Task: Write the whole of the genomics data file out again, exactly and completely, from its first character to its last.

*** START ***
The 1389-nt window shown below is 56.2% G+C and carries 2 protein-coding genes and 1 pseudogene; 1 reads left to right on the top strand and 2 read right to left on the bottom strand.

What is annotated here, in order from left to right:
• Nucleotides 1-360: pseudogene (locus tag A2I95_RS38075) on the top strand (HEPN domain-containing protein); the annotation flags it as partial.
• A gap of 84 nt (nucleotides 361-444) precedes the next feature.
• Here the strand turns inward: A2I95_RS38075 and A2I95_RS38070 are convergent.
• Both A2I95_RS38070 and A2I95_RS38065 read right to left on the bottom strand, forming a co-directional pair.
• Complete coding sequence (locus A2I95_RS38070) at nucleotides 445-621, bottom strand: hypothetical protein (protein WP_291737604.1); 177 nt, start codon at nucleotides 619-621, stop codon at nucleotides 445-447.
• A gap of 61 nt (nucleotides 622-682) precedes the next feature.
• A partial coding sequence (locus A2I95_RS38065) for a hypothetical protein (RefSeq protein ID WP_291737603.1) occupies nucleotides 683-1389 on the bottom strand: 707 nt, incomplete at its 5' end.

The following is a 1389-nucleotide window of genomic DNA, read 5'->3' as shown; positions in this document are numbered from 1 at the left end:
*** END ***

The 1389-nt window shown below is 56.2% G+C and carries 2 protein-coding genes and 1 pseudogene; 1 reads left to right on the top strand and 2 read right to left on the bottom strand.

What is annotated here, in order from left to right:
• Nucleotides 1-360: pseudogene (locus tag A2I95_RS38075) on the top strand (HEPN domain-containing protein); the annotation flags it as partial.
• A gap of 84 nt (nucleotides 361-444) precedes the next feature.
• Here the strand turns inward: A2I95_RS38075 and A2I95_RS38070 are convergent.
• Both A2I95_RS38070 and A2I95_RS38065 read right to left on the bottom strand, forming a co-directional pair.
• Complete coding sequence (locus A2I95_RS38070) at nucleotides 445-621, bottom strand: hypothetical protein (protein WP_291737604.1); 177 nt, start codon at nucleotides 619-621, stop codon at nucleotides 445-447.
• A gap of 61 nt (nucleotides 622-682) precedes the next feature.
• A partial coding sequence (locus A2I95_RS38065) for a hypothetical protein (RefSeq protein ID WP_291737603.1) occupies nucleotides 683-1389 on the bottom strand: 707 nt, incomplete at its 5' end.

The following is a 1389-nucleotide window of genomic DNA, read 5'->3' as shown; positions in this document are numbered from 1 at the left end: